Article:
Last Sunday, Prescott caught fire in the fourth quarter and ended with 455 yards passing, connecting on 42 of 54 passes with three touchdowns, but his two interceptions were converted into nine points by Philadelphia. As we move forward, Prescott will need to lead right from the get-go and understand that one poor decision can cost his team what is now a realistic shot at a championship season.
Cowboys en Español: Sí, Amari Cooper Lo Valió
Cuando los Dallas Cowboys sorprendieron a la NFL mandando una selección de primera ronda por el receptor Amari Cooper de los Oakland Raiders, la respuesta fue muy dividida. Al final de cuentas, Cooper estaba pasando por una temporada bastante mala junto a su equipo. Sus números iban en decline y muchos habían perdido la fe en la ex-estrella de la universidad de Alabama y cuarta selección global en el NFL Draft del 2015.
Pero sorpresa, sorpresa. Desde que se unió a las filas de los Dallas Cowboys, Amari Cooper ha demostrado que la decisión que tomaron los Jones fue una muy buena.
En esta liga, es muy complicado justificar el deshacerse de un pick de primera ronda.
Estamos hablando de la oportunidad de tomar a un novato joven con muchísimo potencial para convertirse en un jugador calibre All-Pro en algún punto de su carrera. No es fácil renunciar a una posibilidad así en esta liga. Sin embargo, Amari Cooper no ha hecho más que justificar el trade por parte de los Cowboys. Si continúa así, al final de la temporada podríamos estar hablando de que Dallas pagó de menos por él.
Es importante recalcar que Amari Cooper tiene 24 años de edad. Para el NFL Draft del 2019, los mejores prospectos en esta posición tienen a lo mucho cuatro años menos. A.J. Brown de Ole Miss tendrá 21 años cuando pise el emparrillado por primera vez en la NFL.
Y no, ninguno de estos receptores está cerca del nivel de talento con el que cuenta Cooper.
¿Qué tan grande ha sido el impacto de Amari Cooper?
Desde la semana 9, cuando los Cowboys consiguieron a Cooper, este ha tenido 30 recepciones. 23 de las cuales han resultado en un primer down o en un touchdown. Es el receptor con más atrapadas en tercera oportunidad. Podríamos hablar de las grandes estadísticas que el wide receiver ha conseguido vistiendo la estrella individualmente. Pero realmente, ha tenido un impacto en la ofensiva entera.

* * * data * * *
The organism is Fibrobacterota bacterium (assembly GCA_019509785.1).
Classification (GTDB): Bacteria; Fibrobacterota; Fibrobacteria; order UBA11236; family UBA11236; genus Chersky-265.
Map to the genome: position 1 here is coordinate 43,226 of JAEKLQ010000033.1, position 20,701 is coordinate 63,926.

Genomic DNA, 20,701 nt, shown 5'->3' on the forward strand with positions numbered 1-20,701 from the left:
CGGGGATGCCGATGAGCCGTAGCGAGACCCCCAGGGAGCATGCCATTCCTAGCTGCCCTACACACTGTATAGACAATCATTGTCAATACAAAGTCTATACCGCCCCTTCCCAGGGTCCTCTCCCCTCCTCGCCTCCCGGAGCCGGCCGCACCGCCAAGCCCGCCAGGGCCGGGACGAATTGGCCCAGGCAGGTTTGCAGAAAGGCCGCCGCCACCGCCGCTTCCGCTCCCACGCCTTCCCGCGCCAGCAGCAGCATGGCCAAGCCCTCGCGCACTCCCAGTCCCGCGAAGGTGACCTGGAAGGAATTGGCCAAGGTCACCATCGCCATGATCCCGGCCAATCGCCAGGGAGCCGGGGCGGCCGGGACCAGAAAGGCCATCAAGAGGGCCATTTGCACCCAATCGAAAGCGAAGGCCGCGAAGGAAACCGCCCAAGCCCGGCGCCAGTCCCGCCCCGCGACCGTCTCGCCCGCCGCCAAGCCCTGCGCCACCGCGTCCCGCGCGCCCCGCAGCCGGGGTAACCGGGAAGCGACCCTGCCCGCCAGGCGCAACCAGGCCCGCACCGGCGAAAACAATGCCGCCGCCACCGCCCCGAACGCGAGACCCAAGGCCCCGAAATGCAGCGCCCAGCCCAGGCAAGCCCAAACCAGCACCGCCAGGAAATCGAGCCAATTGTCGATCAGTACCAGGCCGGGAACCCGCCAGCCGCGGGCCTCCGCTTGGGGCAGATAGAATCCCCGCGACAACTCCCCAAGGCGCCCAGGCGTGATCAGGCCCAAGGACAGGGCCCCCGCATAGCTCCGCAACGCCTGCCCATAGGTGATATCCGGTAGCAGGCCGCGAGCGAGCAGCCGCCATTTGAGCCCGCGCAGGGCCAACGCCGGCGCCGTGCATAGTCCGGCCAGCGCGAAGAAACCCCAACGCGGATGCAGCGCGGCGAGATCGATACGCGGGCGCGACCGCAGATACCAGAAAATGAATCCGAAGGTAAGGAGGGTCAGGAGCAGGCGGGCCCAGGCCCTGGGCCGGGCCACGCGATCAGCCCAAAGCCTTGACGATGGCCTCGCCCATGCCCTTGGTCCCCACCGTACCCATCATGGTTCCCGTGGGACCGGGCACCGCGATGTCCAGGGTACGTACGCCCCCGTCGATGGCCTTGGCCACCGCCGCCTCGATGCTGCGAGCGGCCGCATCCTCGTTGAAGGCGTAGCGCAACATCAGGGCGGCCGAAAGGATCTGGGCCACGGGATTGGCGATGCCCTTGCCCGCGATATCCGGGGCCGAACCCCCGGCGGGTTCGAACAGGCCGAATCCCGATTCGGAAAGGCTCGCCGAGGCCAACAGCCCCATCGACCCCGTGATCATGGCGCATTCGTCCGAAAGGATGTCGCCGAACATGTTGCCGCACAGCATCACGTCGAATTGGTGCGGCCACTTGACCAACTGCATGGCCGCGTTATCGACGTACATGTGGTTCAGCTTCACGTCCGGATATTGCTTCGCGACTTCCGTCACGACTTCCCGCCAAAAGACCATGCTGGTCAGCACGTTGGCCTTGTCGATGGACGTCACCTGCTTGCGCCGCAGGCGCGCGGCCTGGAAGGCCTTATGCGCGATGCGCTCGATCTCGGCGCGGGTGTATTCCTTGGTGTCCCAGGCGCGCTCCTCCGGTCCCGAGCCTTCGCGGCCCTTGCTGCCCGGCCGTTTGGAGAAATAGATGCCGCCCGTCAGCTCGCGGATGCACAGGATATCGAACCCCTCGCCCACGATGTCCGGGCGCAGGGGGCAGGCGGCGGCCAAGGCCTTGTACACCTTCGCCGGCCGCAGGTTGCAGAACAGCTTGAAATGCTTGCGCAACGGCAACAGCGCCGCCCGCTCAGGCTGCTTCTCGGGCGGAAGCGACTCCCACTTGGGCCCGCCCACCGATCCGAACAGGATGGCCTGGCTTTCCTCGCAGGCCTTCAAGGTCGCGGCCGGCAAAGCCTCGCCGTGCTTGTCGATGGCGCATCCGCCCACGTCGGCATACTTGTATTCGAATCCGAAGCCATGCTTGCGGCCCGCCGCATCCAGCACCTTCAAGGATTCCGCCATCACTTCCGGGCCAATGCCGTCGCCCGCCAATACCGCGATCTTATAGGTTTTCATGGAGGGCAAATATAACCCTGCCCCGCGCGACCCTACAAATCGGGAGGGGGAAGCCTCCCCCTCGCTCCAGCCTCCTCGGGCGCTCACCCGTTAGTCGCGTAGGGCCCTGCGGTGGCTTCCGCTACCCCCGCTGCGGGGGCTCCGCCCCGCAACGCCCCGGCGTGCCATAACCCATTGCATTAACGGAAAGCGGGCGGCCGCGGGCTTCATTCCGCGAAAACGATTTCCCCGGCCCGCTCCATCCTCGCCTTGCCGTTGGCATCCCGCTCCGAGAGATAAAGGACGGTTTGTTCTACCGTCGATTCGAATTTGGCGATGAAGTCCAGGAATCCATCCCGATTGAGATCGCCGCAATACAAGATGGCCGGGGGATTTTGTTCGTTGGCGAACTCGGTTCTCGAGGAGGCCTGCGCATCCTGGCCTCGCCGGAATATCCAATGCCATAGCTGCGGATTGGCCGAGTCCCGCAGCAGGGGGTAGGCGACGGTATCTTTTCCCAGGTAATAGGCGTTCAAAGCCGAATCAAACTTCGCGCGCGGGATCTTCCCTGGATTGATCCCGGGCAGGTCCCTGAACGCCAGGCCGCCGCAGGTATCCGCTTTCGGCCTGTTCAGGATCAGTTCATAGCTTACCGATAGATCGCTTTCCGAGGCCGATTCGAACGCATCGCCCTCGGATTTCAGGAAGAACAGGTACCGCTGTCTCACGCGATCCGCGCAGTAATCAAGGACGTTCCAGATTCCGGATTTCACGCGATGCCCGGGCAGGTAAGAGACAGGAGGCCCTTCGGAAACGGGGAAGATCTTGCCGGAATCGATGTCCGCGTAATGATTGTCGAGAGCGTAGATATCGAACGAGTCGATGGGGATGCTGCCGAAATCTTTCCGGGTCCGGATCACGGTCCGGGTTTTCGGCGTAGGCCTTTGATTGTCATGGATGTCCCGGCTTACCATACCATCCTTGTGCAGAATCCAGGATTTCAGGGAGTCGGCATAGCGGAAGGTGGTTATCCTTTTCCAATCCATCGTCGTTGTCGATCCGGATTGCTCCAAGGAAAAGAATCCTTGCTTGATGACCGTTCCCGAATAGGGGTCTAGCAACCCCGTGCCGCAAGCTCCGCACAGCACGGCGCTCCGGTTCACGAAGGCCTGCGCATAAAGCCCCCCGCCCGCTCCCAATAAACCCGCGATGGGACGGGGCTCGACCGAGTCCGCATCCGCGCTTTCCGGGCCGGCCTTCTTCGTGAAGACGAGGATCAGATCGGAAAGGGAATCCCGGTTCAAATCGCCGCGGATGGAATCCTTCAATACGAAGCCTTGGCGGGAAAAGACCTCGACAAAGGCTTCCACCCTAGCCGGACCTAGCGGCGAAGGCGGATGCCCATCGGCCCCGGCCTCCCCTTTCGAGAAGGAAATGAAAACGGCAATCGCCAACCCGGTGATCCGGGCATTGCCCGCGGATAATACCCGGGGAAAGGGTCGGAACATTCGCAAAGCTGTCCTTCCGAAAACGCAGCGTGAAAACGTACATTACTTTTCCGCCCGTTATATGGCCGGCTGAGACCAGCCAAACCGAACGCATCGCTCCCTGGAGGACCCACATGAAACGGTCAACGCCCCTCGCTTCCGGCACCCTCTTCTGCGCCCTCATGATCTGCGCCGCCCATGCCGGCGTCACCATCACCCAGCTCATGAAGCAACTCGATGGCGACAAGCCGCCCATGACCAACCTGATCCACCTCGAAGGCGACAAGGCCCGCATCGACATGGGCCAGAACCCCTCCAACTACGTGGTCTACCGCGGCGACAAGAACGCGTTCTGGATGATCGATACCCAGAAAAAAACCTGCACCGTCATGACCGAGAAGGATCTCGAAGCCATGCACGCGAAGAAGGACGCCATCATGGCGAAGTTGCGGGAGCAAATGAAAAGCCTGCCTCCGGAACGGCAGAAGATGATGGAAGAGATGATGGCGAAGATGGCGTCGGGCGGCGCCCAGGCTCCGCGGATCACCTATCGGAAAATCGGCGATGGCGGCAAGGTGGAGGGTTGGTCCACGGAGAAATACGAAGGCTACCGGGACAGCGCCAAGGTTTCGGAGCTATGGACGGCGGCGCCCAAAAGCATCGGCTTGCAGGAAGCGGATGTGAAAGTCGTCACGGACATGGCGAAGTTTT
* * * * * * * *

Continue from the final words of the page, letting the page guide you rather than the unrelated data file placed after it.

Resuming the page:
Desde su llegada, los Cowboys son el tercer mejor equipo en porcentaje de pases completos, el segundo en yardas después de la recepción y el tercero a la hora de convertir terceras oportunidades y mover las cadenas.
Simple y sencillamente, ha tenido un impacto que ningún otro novato del 2019 hubiera tenido en este equipo. Si, los Cowboys tendrán que pagarle una extensión cara en el futuro, pero cuando este sea el caso, lo habrá valido.
Amari Cooper es el ejemplo perfecto de porque la NFL es un deporte de equipo. Con los Raiders, todos lo tachaban como un jugador que ya no era bueno e iba para abajo. Pero bajo los Dallas Cowboys, se ve como un jugador que promete mucho para esta joven franquicia que necesitaba un verdadero #1 en la posición de wide receiver.
La ofensiva de los Cowboys tiene mucho talento. Es cuestión de mejorar en zona roja para que Dallas sea una amenaza bastante considerable en los playoffs de la NFL.
Star Blog1 week ago
Should Cowboys Address TE Injuries and Inexperience With This FA?
Star Blog1 week ago
Why is Jerry Jones “keeping a very close eye” on the Kareem Hunt Case?
Player News2 weeks ago
Jaylon Smith, Leighton Vander Esch a Dominant Defensive Duo
Star Blog2 weeks ago
Will Kris Richard’s Success End Jason Garrett’s Era in Dallas?
Player News2 weeks ago
Cowboys Reinforcements on the Way, How Should Dallas Deploy Them?
Star Blog1 week ago
Randy Gregory Is Looking Like We Always Thought He Could
Dallas Cowboys7 days ago
David Irving’s Return Could Make Cowboys’ Defense Even Scarier
Dallas Cowboys7 days ago
Wide Receiver Michael Gallup Making a Huge Impact for Dallas Cowboys